How to Paint White Roses

Flowers seem to present themselves to watercolor painting naturally. They can be painted in a loose, supple style or with precision. When painting flowers, choose a type that feels natural to you as you prepare your composition.

Roses are such well-loved flowers and are a favorite choice for watercolors. To paint roses:

  1. Sketch your vase and flowers.
  2. Decide ahead of time how you will check your background. When painting white flowers, it is good to have a dark background that will help your roses stand out or “pop.”
  3. Show in your pencil value sketch where your brightest whites and darkest darks will be placed.
  4. Plan your starting focus point, placing this area off-center to add more interest.
  5. Do the same with your vase. If it is in the middle of your paper, it will be less attractive.

Once your value sketch is completed and your subject has been penciled in on your watercolor paper, you are ready to paint. If you want to use masking fluid to protect some of your white paper, this is the time to use it. Remember to wet your brush, then coat it with soap before plunging it into the masking fluid! If this step is ignored, you may not be able to eliminate the masking fluid from your brush, and it will be ruined.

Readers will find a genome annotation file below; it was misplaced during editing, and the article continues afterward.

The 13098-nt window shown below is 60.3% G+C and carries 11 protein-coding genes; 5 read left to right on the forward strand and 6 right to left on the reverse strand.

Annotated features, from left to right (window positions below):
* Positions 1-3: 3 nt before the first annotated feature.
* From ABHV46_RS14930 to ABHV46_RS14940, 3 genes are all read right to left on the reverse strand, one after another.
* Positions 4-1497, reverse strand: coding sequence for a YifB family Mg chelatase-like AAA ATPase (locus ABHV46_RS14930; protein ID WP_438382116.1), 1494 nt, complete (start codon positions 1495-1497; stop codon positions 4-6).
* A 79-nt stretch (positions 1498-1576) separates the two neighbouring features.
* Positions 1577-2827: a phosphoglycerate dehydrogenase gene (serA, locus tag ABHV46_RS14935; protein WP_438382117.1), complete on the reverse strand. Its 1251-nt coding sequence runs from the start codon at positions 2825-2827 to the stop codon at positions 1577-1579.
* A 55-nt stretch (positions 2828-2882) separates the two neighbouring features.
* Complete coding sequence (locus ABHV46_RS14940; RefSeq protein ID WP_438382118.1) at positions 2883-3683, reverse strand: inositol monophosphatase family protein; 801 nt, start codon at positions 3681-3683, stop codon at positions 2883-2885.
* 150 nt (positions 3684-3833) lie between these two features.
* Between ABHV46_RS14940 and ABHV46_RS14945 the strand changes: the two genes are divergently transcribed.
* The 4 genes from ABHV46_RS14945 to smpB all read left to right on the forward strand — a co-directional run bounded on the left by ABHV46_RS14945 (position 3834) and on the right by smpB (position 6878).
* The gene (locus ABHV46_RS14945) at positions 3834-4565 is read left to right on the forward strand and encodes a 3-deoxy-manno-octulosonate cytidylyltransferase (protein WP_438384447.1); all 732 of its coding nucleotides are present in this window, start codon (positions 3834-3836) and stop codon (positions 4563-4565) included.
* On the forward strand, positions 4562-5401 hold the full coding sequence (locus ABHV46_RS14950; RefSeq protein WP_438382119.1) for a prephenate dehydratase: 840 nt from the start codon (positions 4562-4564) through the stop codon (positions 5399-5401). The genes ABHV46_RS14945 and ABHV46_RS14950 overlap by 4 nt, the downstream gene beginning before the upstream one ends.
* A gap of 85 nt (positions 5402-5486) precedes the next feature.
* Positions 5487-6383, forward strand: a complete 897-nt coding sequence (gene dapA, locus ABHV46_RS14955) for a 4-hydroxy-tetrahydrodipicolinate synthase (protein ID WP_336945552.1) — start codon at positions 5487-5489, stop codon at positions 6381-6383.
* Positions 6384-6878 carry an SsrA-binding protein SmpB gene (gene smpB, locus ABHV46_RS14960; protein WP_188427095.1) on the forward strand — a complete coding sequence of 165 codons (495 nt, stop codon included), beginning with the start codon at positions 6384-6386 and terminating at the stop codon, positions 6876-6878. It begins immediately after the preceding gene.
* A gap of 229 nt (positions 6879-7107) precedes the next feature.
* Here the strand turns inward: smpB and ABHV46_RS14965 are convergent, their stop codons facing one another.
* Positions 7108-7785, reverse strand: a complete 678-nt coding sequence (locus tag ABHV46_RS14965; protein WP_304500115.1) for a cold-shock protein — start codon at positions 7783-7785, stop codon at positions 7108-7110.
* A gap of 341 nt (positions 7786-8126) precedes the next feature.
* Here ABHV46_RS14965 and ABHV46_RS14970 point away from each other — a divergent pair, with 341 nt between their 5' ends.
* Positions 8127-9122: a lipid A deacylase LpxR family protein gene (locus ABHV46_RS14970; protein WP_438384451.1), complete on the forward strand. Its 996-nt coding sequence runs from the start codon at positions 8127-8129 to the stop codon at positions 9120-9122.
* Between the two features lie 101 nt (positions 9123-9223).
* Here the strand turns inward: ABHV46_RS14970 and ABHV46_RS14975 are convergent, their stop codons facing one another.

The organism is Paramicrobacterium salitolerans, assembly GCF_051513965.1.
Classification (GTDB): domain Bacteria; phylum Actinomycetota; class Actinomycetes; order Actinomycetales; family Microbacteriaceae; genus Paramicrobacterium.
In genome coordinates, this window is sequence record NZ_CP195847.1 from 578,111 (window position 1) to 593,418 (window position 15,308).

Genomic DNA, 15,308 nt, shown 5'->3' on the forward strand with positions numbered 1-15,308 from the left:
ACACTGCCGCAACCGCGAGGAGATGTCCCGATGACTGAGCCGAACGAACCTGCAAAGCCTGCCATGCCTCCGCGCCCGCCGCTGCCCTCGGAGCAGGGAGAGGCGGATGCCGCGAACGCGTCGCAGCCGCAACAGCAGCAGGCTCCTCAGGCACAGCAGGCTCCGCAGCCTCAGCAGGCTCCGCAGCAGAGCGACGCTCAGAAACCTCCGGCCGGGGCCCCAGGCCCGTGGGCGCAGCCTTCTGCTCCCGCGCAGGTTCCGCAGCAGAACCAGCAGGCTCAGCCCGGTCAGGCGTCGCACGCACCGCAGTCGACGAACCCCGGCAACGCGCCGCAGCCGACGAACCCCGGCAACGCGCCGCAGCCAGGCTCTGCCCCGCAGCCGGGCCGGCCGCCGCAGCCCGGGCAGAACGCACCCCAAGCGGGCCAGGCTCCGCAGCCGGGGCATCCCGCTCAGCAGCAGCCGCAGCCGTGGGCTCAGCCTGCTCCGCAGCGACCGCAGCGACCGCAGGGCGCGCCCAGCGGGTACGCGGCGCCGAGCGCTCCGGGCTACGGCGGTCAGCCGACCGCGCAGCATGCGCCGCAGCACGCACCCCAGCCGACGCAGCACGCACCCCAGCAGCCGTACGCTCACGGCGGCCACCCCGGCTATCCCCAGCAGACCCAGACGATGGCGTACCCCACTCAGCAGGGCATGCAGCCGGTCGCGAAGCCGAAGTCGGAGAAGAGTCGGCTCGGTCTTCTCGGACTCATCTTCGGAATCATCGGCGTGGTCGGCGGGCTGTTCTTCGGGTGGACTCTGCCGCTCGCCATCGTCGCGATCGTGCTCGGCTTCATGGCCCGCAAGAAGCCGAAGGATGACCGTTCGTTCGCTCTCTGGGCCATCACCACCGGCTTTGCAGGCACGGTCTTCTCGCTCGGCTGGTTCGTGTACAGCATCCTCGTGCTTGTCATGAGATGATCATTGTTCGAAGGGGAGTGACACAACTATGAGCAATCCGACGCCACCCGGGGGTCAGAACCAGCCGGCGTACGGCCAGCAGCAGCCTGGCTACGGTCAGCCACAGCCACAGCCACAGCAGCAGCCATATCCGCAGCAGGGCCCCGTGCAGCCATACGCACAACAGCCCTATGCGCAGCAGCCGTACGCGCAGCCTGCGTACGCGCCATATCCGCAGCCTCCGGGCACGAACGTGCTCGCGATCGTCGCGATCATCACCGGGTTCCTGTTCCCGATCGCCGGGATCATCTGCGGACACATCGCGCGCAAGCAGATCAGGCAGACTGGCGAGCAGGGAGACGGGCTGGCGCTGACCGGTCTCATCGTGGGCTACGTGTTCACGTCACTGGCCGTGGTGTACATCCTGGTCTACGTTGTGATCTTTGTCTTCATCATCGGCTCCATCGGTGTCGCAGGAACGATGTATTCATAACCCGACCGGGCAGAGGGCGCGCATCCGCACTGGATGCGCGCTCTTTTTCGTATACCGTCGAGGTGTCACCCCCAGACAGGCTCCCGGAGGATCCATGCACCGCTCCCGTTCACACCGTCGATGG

Once it has properly dried, you will paint right over it. When your painting is finished, it can be removed with your finger or using an eraser, revealing white paper’s preserved area.

Some of the white roses that you sketched on watercolor paper need not be white! A diluted wash of rose madder genuine on some petals and baby yellow on others will give your picture some depth. Mix these two colors, and use them as a light wash to add more interest to your painting.

Vary your stems and leaves. Have some leaves curl and twist. Show more detail in your front view (foreground) and let a few of the paint fade off into the background. Understand your light source properly throughout your painting and paint the shadows in the same manner. Give your stems a delicate curve; don’t use direct straight lines. Use a variety of greens, both warm and cool—practice mixing greens.

Paint picture highlights on your vase, but don’t overdo them. This is a typical case of less is more. One or two well-placed highlights are much more useful than many. One additional thought; a fallen petal or two can add a nice subtle touch.

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